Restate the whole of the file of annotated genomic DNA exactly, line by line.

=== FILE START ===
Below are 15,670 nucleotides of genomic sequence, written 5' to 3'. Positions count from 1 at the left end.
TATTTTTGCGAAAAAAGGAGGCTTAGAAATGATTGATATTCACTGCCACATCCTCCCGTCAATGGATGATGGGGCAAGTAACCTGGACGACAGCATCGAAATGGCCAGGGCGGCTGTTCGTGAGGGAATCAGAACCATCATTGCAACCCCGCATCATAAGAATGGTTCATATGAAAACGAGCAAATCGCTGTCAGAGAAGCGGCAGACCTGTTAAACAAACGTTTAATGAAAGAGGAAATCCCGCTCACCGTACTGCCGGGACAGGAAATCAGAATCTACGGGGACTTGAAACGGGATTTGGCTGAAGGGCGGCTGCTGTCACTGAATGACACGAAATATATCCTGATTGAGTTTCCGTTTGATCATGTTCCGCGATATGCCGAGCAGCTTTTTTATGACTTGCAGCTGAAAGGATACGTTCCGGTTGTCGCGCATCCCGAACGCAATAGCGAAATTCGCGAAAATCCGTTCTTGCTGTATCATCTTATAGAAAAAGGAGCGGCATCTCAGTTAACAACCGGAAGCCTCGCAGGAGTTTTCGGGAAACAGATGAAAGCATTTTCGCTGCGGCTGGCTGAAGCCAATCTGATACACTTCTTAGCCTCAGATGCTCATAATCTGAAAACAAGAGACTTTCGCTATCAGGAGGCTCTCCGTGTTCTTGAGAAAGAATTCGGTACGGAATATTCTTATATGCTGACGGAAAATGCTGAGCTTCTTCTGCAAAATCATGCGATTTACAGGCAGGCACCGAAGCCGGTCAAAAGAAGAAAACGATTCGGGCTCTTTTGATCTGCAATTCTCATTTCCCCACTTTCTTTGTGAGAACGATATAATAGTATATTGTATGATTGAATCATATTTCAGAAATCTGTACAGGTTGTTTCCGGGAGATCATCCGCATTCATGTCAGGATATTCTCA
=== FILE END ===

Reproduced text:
Below are 15,670 nucleotides of genomic sequence, written 5' to 3'. Positions count from 1 at the left end.
TATTTTTGCGAAAAAAGGAGGCTTAGAAATGATTGATATTCACTGCCACATCCTCCCGTCAATGGATGATGGGGCAAGTAACCTGGACGACAGCATCGAAATGGCCAGGGCGGCTGTTCGTGAGGGAATCAGAACCATCATTGCAACCCCGCATCATAAGAATGGTTCATATGAAAACGAGCAAATCGCTGTCAGAGAAGCGGCAGACCTGTTAAACAAACGTTTAATGAAAGAGGAAATCCCGCTCACCGTACTGCCGGGACAGGAAATCAGAATCTACGGGGACTTGAAACGGGATTTGGCTGAAGGGCGGCTGCTGTCACTGAATGACACGAAATATATCCTGATTGAGTTTCCGTTTGATCATGTTCCGCGATATGCCGAGCAGCTTTTTTATGACTTGCAGCTGAAAGGATACGTTCCGGTTGTCGCGCATCCCGAACGCAATAGCGAAATTCGCGAAAATCCGTTCTTGCTGTATCATCTTATAGAAAAAGGAGCGGCATCTCAGTTAACAACCGGAAGCCTCGCAGGAGTTTTCGGGAAACAGATGAAAGCATTTTCGCTGCGGCTGGCTGAAGCCAATCTGATACACTTCTTAGCCTCAGATGCTCATAATCTGAAAACAAGAGACTTTCGCTATCAGGAGGCTCTCCGTGTTCTTGAGAAAGAATTCGGTACGGAATATTCTTATATGCTGACGGAAAATGCTGAGCTTCTTCTGCAAAATCATGCGATTTACAGGCAGGCACCGAAGCCGGTCAAAAGAAGAAAACGATTCGGGCTCTTTTGATCTGCAATTCTCATTTCCCCACTTTCTTTGTGAGAACGATATAATAGTATATTGTATGATTGAATCATATTTCAGAAATCTGTACAGGTTGTTTCCGGGAGATCATCCGCATTCATGTCAGGATATTCTCA